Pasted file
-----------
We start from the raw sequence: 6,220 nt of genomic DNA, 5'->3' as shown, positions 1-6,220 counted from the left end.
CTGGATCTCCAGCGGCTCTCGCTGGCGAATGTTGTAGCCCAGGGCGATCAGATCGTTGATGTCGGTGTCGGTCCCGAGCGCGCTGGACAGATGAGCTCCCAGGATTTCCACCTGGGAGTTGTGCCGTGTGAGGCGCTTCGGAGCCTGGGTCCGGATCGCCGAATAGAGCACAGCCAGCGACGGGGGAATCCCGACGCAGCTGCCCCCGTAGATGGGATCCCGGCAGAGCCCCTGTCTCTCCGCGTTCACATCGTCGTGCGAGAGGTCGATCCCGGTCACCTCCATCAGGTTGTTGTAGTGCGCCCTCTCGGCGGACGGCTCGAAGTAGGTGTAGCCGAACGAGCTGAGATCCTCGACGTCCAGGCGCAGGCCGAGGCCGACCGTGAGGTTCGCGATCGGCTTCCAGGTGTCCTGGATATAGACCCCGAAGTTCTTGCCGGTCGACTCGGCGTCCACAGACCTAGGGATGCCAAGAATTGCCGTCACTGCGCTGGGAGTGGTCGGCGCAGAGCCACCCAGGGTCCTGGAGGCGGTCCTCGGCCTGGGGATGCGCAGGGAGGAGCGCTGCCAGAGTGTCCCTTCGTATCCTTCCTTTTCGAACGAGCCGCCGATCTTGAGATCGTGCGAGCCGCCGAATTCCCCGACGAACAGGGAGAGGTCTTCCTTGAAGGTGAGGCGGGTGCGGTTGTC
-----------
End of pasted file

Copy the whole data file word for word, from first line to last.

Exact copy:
We start from the raw sequence: 6,220 nt of genomic DNA, 5'->3' as shown, positions 1-6,220 counted from the left end.
CTGGATCTCCAGCGGCTCTCGCTGGCGAATGTTGTAGCCCAGGGCGATCAGATCGTTGATGTCGGTGTCGGTCCCGAGCGCGCTGGACAGATGAGCTCCCAGGATTTCCACCTGGGAGTTGTGCCGTGTGAGGCGCTTCGGAGCCTGGGTCCGGATCGCCGAATAGAGCACAGCCAGCGACGGGGGAATCCCGACGCAGCTGCCCCCGTAGATGGGATCCCGGCAGAGCCCCTGTCTCTCCGCGTTCACATCGTCGTGCGAGAGGTCGATCCCGGTCACCTCCATCAGGTTGTTGTAGTGCGCCCTCTCGGCGGACGGCTCGAAGTAGGTGTAGCCGAACGAGCTGAGATCCTCGACGTCCAGGCGCAGGCCGAGGCCGACCGTGAGGTTCGCGATCGGCTTCCAGGTGTCCTGGATATAGACCCCGAAGTTCTTGCCGGTCGACTCGGCGTCCACAGACCTAGGGATGCCAAGAATTGCCGTCACTGCGCTGGGAGTGGTCGGCGCAGAGCCACCCAGGGTCCTGGAGGCGGTCCTCGGCCTGGGGATGCGCAGGGAGGAGCGCTGCCAGAGTGTCCCTTCGTATCCTTCCTTTTCGAACGAGCCGCCGATCTTGAGATCGTGCGAGCCGCCGAATTCCCCGACGAACAGGGAGAGGTCTTCCTTGAAGGTGAGGCGGGTGCGGTTGTC